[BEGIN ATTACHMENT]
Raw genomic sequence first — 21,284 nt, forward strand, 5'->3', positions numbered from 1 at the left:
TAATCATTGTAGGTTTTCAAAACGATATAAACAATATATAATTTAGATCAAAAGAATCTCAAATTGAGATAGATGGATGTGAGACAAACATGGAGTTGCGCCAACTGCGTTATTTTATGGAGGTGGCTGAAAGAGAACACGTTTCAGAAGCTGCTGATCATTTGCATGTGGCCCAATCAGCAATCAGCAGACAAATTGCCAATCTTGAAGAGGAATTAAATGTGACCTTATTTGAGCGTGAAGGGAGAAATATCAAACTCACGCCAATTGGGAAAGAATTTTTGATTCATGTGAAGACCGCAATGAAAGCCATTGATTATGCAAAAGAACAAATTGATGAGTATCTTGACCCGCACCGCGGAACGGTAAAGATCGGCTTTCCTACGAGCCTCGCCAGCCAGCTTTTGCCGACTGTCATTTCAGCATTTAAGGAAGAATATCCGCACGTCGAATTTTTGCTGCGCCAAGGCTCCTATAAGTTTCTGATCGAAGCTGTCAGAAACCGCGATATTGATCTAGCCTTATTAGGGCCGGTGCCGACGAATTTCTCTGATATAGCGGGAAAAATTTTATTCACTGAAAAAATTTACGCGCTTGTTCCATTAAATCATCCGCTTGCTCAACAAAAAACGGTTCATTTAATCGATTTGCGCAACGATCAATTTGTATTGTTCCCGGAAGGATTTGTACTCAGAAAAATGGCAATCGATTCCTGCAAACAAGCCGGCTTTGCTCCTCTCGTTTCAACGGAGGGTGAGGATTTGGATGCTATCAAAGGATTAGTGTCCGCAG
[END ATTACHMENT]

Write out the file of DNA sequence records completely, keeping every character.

Raw genomic sequence first — 21,284 nt, forward strand, 5'->3', positions numbered from 1 at the left:
TAATCATTGTAGGTTTTCAAAACGATATAAACAATATATAATTTAGATCAAAAGAATCTCAAATTGAGATAGATGGATGTGAGACAAACATGGAGTTGCGCCAACTGCGTTATTTTATGGAGGTGGCTGAAAGAGAACACGTTTCAGAAGCTGCTGATCATTTGCATGTGGCCCAATCAGCAATCAGCAGACAAATTGCCAATCTTGAAGAGGAATTAAATGTGACCTTATTTGAGCGTGAAGGGAGAAATATCAAACTCACGCCAATTGGGAAAGAATTTTTGATTCATGTGAAGACCGCAATGAAAGCCATTGATTATGCAAAAGAACAAATTGATGAGTATCTTGACCCGCACCGCGGAACGGTAAAGATCGGCTTTCCTACGAGCCTCGCCAGCCAGCTTTTGCCGACTGTCATTTCAGCATTTAAGGAAGAATATCCGCACGTCGAATTTTTGCTGCGCCAAGGCTCCTATAAGTTTCTGATCGAAGCTGTCAGAAACCGCGATATTGATCTAGCCTTATTAGGGCCGGTGCCGACGAATTTCTCTGATATAGCGGGAAAAATTTTATTCACTGAAAAAATTTACGCGCTTGTTCCATTAAATCATCCGCTTGCTCAACAAAAAACGGTTCATTTAATCGATTTGCGCAACGATCAATTTGTATTGTTCCCGGAAGGATTTGTACTCAGAAAAATGGCAATCGATTCCTGCAAACAAGCCGGCTTTGCTCCTCTCGTTTCAACGGAGGGTGAGGATTTGGATGCTATCAAAGGATTAGTGTCCGCAG